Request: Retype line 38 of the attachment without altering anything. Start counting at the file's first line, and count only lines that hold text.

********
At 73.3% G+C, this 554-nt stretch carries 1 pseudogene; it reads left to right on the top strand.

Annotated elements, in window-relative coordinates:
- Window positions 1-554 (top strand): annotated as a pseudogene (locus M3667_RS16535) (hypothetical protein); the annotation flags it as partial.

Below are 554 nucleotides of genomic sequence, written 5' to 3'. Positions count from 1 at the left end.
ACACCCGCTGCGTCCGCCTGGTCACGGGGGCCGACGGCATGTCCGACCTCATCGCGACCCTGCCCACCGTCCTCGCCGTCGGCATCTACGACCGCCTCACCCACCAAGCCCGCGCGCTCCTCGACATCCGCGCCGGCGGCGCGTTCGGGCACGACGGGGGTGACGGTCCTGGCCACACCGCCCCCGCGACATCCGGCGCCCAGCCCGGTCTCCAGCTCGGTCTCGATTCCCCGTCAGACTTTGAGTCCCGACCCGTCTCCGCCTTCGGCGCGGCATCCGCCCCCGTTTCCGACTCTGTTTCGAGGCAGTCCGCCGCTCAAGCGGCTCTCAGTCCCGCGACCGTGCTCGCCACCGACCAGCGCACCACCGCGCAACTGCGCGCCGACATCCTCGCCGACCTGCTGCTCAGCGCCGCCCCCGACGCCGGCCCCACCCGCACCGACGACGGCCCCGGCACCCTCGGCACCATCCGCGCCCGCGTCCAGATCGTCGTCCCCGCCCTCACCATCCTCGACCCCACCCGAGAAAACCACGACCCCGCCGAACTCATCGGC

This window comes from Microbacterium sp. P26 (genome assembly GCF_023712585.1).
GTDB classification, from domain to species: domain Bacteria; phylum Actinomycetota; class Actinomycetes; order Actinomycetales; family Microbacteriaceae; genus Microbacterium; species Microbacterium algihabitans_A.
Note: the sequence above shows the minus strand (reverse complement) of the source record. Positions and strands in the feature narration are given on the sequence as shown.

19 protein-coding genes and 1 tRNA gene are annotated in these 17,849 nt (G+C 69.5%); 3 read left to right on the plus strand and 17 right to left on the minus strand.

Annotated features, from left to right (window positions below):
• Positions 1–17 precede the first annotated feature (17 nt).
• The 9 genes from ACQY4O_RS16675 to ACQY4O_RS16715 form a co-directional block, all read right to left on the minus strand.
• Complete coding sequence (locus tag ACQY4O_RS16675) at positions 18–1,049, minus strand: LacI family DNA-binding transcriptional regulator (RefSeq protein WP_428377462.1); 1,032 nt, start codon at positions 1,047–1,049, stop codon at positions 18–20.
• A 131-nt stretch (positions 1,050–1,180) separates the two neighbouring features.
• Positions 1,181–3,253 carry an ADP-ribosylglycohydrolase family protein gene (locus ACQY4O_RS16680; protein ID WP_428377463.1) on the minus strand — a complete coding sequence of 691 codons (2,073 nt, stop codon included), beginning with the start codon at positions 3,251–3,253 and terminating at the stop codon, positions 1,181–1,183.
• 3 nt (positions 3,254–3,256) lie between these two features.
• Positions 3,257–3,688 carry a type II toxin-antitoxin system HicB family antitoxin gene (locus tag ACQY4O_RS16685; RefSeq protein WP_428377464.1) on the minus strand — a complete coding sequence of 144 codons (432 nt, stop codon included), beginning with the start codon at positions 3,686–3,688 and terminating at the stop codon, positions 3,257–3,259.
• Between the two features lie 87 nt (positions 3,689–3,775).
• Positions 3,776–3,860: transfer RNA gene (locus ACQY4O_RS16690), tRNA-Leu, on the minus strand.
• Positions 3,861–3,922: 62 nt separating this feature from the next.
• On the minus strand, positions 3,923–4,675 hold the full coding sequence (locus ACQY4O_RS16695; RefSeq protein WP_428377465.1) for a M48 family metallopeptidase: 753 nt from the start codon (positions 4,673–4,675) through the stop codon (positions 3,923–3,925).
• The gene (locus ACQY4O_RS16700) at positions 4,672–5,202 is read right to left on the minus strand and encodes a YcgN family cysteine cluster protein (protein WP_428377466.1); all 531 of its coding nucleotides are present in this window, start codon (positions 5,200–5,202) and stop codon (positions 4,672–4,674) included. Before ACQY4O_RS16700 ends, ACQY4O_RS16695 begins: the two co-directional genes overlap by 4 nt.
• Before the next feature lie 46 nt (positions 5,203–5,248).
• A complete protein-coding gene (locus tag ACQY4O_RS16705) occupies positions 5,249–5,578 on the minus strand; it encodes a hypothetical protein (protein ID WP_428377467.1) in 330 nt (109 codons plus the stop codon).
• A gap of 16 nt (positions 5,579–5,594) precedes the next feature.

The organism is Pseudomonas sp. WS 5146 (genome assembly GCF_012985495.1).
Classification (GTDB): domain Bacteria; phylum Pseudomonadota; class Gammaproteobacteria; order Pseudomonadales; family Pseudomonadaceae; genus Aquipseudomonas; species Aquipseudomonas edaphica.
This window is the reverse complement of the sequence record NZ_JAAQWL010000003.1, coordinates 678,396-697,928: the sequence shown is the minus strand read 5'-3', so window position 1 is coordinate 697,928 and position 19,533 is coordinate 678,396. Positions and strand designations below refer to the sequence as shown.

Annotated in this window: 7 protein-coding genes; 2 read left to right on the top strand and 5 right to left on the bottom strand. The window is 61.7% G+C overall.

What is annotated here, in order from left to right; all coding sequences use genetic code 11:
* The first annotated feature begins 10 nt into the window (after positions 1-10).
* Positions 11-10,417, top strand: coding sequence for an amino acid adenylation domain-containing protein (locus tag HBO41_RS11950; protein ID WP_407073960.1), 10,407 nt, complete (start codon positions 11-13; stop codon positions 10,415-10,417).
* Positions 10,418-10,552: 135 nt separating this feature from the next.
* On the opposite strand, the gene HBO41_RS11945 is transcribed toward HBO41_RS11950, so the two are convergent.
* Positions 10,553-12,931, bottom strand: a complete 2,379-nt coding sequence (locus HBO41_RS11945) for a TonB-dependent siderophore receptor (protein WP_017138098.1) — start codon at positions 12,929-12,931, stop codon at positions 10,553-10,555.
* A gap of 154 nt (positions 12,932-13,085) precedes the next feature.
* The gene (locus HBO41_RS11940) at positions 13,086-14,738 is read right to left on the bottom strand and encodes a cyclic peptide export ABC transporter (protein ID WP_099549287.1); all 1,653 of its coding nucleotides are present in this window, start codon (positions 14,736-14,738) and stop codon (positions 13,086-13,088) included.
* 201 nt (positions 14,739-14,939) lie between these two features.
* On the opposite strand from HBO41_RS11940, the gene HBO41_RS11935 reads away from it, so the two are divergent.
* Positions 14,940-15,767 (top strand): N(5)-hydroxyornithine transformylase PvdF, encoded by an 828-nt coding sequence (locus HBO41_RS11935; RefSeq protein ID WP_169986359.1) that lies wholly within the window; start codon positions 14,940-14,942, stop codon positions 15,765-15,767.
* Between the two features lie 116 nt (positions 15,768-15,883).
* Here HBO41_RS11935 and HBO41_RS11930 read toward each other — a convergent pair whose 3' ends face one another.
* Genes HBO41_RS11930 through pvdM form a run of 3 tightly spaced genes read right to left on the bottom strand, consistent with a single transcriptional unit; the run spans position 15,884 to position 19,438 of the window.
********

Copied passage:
* 201 nt (positions 14,739-14,939) lie between these two features.